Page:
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Spitzer Takes On UBS

by Glen Shapiro,, New York

18 December 2006

New York Attorney General Eliot Spitzer’s office last week announced that it was suing leading brokerage firm, UBS Financial Services, Inc. (UBS), for allegedly defrauding thousands of its customers through its 'InsightOne' brokerage program.

The New York AG's lawsuit detailed a scheme by UBS to move "inappropriate clients" from regular brokerage accounts into InsightOne, despite that program’s far higher costs for those investors, by "falsely" promoting InsightOne as providing personalized advice and other financial planning services.

In a statement, Spitzer's office argued that:

"With InsightOne, UBS charged its brokerage customers an asset-based fee instead of per-transaction commissions. But asset-based fee (or "wrap") accounts are inappropriate for investors who rarely trade securities or hold significant amounts of cash, no-load mutual funds, or other similar assets."

"Rather than steering such investors away from InsightOne, UBS:

  • Lured unsuitable investors into the program with false and misleading promises, including the promise of an advice-based account. One UBS broker implored senior executives to "look at our InsightOne brochures and possibly take out the misleading information [relating to advisory services] on the cover;"
  • Created a conflict of interest for its brokers by giving them a financial incentive to enroll and keep investors in InsightOne even when the program was ill-suited for those investors;
  • Kept many unsuitable investors in InsightOne by encouraging UBS brokers to "churn" their clients’ InsightOne accounts – that is, to engage in additional trading for the purposes of surpassing the minimum trading requirement. One broker wrote to a supervisor in an August 2004 email regarding churning, "[N]ow we have to trade heavy or light to stay within guidelines to keep insight one alive …. How Wrong is that? You are not looking at the best interest of the client." The broker continued: "CONFLICT is all over this." Another broker explained to a senior manager in October 2003: "[I]ncreasing transactions in order to comply with this new policy could be detrimental to many clients, which is not something we want to do. Fee based or not, increasing transactions for the sake of increasing transactions (not for the benefit of the client) is called churning"."

As a result of UBS’s fraudulent conduct, the AG alleged that InsightOne customers paid tens of millions of dollars more in InsightOne fees than they would have paid in traditional brokerage account commissions.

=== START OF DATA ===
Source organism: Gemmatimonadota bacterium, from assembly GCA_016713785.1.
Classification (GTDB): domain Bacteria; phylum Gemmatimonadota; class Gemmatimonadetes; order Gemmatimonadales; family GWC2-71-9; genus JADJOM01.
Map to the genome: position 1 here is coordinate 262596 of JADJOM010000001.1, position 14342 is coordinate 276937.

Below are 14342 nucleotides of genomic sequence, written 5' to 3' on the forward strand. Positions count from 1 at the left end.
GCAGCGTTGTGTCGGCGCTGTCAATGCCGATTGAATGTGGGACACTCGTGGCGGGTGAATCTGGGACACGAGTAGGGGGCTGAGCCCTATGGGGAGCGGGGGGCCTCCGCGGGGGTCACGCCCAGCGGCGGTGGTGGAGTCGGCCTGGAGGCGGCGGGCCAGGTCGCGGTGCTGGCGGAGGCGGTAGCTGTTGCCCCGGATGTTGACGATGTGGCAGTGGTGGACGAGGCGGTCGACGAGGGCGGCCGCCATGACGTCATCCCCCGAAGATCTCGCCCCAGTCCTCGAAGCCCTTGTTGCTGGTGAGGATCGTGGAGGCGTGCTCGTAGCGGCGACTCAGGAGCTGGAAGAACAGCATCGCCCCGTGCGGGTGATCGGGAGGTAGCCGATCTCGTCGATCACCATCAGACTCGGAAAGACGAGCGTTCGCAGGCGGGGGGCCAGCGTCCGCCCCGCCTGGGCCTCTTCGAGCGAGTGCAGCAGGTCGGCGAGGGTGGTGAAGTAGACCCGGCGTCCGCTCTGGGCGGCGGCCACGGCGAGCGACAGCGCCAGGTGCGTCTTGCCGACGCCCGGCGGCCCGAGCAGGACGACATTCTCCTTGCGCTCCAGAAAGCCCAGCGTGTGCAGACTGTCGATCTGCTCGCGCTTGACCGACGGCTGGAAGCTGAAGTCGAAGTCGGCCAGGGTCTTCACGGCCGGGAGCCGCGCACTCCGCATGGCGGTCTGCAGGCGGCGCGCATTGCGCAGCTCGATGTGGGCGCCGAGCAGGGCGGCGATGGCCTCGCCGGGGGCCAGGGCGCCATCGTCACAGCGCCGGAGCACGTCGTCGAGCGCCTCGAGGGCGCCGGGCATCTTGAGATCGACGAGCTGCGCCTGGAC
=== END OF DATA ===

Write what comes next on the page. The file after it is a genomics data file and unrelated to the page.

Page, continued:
The Attorney General’s civil lawsuit was filed last Tuesday in New York Supreme Court in Manhattan. The lawsuit charged UBS with violations of state anti-fraud laws, as well as common law fraud and breaches of fiduciary duty. The complaint sought from UBS disgorgement, damages and restitution, as well as injunctive relief.

Responding to the filing of the complaint, the brokerage announced that:

"UBS categorically denies that the program was part of a scheme to disadvantage clients, and intends to defend itself vigorously in this matter. We are disappointed that the NYAG did not review or consider relevant data that supports the firm’s position prior to filing the complaint."

"UBS is committed to clients’ individual needs. The InsightOne program was designed to satisfy those clients who sought alternatives to the industry’s traditional commission-based accounts. Fee-based brokerage, in which clients pay a fee for trading activity rather than commissions on a per trade basis, offers investors greater choice as well as a way to closely align the interests of financial advisors and clients with respect to growing the value of the brokerage account. While InsightOne is not a discount program, since the program's inception in 1999 UBS clients have saved hundreds of millions of dollars, in aggregate, over what they would have paid in full commissions."

It comcluded by observing that:

"Fee-based brokerage programs are offered by most large broker-dealers. In 2005, US investors had more than USD 268 billion in fee-based programs industry-wide. At UBS, InsightOne accounts constitute approximately 3.5 percent of the firm’s U.S. brokerage accounts."

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